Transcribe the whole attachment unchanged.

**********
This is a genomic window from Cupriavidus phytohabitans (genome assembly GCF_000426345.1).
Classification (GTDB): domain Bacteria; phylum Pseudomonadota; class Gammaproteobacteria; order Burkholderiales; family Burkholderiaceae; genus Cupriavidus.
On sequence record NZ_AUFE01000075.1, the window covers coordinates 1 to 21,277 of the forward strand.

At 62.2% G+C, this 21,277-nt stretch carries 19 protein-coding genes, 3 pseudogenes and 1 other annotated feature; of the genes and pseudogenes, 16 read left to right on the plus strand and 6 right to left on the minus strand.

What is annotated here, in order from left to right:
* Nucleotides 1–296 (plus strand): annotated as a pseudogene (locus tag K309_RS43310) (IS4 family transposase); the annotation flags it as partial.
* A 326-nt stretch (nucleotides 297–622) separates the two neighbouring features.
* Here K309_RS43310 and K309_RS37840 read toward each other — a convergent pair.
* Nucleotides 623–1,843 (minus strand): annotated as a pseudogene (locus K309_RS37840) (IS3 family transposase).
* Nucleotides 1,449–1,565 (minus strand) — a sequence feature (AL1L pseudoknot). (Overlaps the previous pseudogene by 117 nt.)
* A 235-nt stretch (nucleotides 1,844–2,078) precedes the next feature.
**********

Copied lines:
This is a genomic window from Cupriavidus phytohabitans (genome assembly GCF_000426345.1).
Classification (GTDB): domain Bacteria; phylum Pseudomonadota; class Gammaproteobacteria; order Burkholderiales; family Burkholderiaceae; genus Cupriavidus.
On sequence record NZ_AUFE01000075.1, the window covers coordinates 1 to 21,277 of the forward strand.

At 62.2% G+C, this 21,277-nt stretch carries 19 protein-coding genes, 3 pseudogenes and 1 other annotated feature; of the genes and pseudogenes, 16 read left to right on the plus strand and 6 right to left on the minus strand.

What is annotated here, in order from left to right:
* Nucleotides 1–296 (plus strand): annotated as a pseudogene (locus tag K309_RS43310) (IS4 family transposase); the annotation flags it as partial.
* A 326-nt stretch (nucleotides 297–622) separates the two neighbouring features.
* Here K309_RS43310 and K309_RS37840 read toward each other — a convergent pair.
* Nucleotides 623–1,843 (minus strand): annotated as a pseudogene (locus K309_RS37840) (IS3 family transposase).
* Nucleotides 1,449–1,565 (minus strand) — a sequence feature (AL1L pseudoknot). (Overlaps the previous pseudogene by 117 nt.)
* A 235-nt stretch (nucleotides 1,844–2,078) precedes the next feature.